Memory Time Total 100,000 1,000,000 10,000,000
128 100 ms 142 ms $0.04 $0.42 $4.16
512 100 ms 165 ms $0.17 $1.67 $16.68
1024 100 ms 135 ms $0.33 $3.33 $33.34
2048 100 ms 129 ms $0.67 $6.67 $66.68
3008 100 ms 142 ms $0.98 $9.79 $97.94

You can see that the overall performance of all the memory configurations are quite similar. I ran these tests several times and the numbers were fairly consistent, with no added benefit to increasing the memory. These are relatively small numbers. The difference between $0.42 and $9.79 for 1M API calls seems like a rounding error in the grand scheme of things. If you get to some significant volume however, you start to leave some money on the table.

But seriously, how many third-party API calls only take 100ms? Let’s be a bit more realistic and figure at least 1 second. Same chart, with updated numbers and cost calculations.

Memory Time Total 100,000 1,000,000 10,000,000
128 1000 ms 1067 ms $0.23 $2.29 $22.88
512 1000 ms 1125 ms $1.00 $10.01 $100.08
1024 1000 ms 1044 ms $1.83 $18.34 $183.37
2048 1000 ms 1026 ms $3.67 $36.67 $366.74
3008 1000 ms 1074 ms $5.39 $53.87 $538.67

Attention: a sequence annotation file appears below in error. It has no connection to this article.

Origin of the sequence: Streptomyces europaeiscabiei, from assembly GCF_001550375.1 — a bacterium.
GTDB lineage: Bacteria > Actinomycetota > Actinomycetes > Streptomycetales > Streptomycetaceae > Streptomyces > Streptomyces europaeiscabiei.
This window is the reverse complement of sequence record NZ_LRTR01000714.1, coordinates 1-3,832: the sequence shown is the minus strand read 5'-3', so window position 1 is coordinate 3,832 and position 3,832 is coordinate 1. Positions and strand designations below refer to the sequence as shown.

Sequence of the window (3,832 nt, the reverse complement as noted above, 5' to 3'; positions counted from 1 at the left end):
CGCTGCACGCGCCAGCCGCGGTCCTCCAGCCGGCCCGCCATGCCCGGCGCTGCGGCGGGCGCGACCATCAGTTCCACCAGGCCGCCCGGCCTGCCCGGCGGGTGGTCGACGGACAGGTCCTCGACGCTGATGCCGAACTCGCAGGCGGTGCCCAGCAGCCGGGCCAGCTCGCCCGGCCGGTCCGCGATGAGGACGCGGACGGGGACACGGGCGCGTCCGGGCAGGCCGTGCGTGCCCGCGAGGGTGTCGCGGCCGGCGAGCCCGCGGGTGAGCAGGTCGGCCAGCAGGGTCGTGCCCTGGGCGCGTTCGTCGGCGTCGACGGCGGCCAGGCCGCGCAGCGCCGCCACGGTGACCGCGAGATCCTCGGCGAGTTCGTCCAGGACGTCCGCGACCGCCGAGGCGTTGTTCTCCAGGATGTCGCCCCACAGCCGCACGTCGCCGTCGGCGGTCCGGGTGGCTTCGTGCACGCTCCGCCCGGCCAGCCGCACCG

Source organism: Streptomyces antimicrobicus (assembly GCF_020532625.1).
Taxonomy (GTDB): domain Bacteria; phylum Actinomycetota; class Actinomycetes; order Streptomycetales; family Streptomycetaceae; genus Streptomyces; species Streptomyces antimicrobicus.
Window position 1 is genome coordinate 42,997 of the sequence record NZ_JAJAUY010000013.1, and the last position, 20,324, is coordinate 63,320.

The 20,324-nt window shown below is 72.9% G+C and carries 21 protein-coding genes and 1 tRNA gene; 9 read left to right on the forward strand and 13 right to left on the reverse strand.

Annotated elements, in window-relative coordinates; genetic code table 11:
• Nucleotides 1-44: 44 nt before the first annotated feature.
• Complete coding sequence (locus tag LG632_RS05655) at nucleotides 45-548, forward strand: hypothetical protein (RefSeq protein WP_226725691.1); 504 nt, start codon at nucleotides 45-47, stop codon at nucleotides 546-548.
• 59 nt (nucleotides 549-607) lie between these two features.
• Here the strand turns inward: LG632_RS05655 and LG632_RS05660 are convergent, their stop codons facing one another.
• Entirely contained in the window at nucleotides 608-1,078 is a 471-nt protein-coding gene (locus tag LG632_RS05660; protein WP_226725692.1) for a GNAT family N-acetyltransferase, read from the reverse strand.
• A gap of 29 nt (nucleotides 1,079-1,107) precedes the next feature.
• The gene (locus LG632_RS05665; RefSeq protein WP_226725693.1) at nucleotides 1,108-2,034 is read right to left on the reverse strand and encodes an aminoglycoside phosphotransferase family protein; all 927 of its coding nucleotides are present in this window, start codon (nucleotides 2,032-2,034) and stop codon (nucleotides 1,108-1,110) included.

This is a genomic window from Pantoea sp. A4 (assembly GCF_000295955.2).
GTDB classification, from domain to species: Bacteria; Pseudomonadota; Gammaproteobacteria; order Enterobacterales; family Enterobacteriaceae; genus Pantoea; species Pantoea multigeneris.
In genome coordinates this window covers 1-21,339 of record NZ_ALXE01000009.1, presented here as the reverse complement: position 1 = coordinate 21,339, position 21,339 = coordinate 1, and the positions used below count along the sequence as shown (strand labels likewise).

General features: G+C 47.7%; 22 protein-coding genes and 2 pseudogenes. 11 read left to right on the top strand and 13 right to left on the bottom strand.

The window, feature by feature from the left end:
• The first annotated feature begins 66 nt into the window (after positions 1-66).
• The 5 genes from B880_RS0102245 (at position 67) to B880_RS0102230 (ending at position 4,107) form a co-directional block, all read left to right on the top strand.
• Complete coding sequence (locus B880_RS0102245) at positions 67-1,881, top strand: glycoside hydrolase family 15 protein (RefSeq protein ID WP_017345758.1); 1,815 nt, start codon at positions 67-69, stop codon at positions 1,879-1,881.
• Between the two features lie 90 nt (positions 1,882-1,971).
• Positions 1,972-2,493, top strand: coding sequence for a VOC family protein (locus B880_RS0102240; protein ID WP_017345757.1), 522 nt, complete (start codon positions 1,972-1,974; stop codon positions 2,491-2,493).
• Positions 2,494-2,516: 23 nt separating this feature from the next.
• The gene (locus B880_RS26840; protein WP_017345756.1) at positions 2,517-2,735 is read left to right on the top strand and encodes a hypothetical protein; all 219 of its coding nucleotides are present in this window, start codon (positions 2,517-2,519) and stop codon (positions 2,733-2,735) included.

That added 900 ms really starts to make the numbers look a bit more real. Still relatively low, of course, but at 1M or 10M API calls, spending an extra $50 to $500 to wait for another process seems a bit crazy.

What if you’re doing something a bit more complex? Maybe calling a natural language processing API? These types of calls might take 10 seconds or more.

Memory Time Total 100,000 1,000,000 10,000,000
128 10000 ms 10085 ms $2.10 $21.01 $210.08
512 10000 ms 10045 ms $8.42 $84.23 $842.34
1024 10000 ms 10038 ms $16.84 $168.37 $1,683.67
2048 10000 ms 10064 ms $33.67 $336.73 $3,367.34
3008 10000 ms 10062 ms $49.46 $494.60 $4,945.97

Now we’re talking hundreds to thousands of dollars of added cost just to wait for another system to respond. Even at only 100,000 calls, we’re starting to see quite a difference.

Let’s go a bit further and address the problem we were having at AlertMe. We need to call the Diffbot API to power our article parsing component. The quality of the results are really good, and we have no interest in building our own web scraper, so overall, we are happy with the service. However, most of the time, a call to their API can take 30 seconds or more to complete.